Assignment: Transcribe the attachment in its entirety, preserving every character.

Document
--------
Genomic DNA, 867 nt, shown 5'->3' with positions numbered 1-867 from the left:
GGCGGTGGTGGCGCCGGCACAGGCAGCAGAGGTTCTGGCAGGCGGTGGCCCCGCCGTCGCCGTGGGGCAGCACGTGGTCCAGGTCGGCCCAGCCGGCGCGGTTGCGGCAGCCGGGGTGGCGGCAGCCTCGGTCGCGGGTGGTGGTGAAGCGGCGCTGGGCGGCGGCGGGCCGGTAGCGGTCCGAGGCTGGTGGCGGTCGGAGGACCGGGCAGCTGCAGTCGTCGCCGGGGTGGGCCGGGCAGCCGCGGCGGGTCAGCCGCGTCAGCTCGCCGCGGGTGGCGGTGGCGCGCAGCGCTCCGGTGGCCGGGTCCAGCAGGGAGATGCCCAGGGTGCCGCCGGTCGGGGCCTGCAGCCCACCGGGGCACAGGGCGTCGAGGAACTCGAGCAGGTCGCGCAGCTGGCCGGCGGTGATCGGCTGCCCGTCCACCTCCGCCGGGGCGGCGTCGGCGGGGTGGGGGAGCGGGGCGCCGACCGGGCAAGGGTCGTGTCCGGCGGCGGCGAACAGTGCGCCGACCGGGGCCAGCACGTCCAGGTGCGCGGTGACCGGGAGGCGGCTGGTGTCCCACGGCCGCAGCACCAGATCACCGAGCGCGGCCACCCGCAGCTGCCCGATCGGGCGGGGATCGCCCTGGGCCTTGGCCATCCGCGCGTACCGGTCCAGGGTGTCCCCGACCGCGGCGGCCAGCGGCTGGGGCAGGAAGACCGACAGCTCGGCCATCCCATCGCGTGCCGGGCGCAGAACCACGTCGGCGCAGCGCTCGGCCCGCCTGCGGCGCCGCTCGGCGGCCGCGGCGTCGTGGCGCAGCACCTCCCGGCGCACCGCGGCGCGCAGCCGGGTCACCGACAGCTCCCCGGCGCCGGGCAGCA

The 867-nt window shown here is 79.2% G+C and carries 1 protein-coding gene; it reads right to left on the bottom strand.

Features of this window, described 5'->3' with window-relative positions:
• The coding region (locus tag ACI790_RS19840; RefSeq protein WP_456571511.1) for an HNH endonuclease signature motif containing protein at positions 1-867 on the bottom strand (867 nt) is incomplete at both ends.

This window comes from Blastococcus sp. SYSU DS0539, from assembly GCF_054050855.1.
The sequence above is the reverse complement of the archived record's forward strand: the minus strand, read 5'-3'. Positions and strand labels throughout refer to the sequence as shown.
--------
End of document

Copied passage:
Genomic DNA, 867 nt, shown 5'->3' with positions numbered 1-867 from the left:
GGCGGTGGTGGCGCCGGCACAGGCAGCAGAGGTTCTGGCAGGCGGTGGCCCCGCCGTCGCCGTGGGGCAGCACGTGGTCCAGGTCGGCCCAGCCGGCGCGGTTGCGGCAGCCGGGGTGGCGGCAGCCTCGGTCGCGGGTGGTGGTGAAGCGGCGCTGGGCGGCGGCGGGCCGGTAGCGGTCCGAGGCTGGTGGCGGTCGGAGGACCGGGCAGCTGCAGTCGTCGCCGGGGTGGGCCGGGCAGCCGCGGCGGGTCAGCCGCGTCAGCTCGCCGCGGGTGGCGGTGGCGCGCAGCGCTCCGGTGGCCGGGTCCAGCAGGGAGATGCCCAGGGTGCCGCCGGTCGGGGCCTGCAGCCCACCGGGGCACAGGGCGTCGAGGAACTCGAGCAGGTCGCGCAGCTGGCCGGCGGTGATCGGCTGCCCGTCCACCTCCGCCGGGGCGGCGTCGGCGGGGTGGGGGAGCGGGGCGCCGACCGGGCAAGGGTCGTGTCCGGCGGCGGCGAACAGTGCGCCGACCGGGGCCAGCACGTCCAGGTGCGCGGTGACCGGGAGGCGGCTGGTGTCCCACGGCCGCAGCACCAGATCACCGAGCGCGGCCACCCGCAGCTGCCCGATCGGGCGGGGATCGCCCTGGGCCTTGGCCATCCGCGCGTACCGGTCCAGGGTGTCCCCGACCGCGGCGGCCAGCGGCTGGGGCAGGAAGACCGACAGCTCGGCCATCCCATCGCGTGCCGGGCGCAGAACCACGTCGGCGCAGCGCTCGGCCCGCCTGCGGCGCCGCTCGGCGGCCGCGGCGTCGTGGCGCAGCACCTCCCGGCGCACCGCGGCGCGCAGCCGGGTCACCGACAGCTCCCCGGCGCCGGGCAGCA

The 867-nt window shown here is 79.2% G+C and carries 1 protein-coding gene; it reads right to left on the bottom strand.

Features of this window, described 5'->3' with window-relative positions:
• The coding region (locus tag ACI790_RS19840; RefSeq protein WP_456571511.1) for an HNH endonuclease signature motif containing protein at positions 1-867 on the bottom strand (867 nt) is incomplete at both ends.

This window comes from Blastococcus sp. SYSU DS0539, from assembly GCF_054050855.1.
The sequence above is the reverse complement of the archived record's forward strand: the minus strand, read 5'-3'. Positions and strand labels throughout refer to the sequence as shown.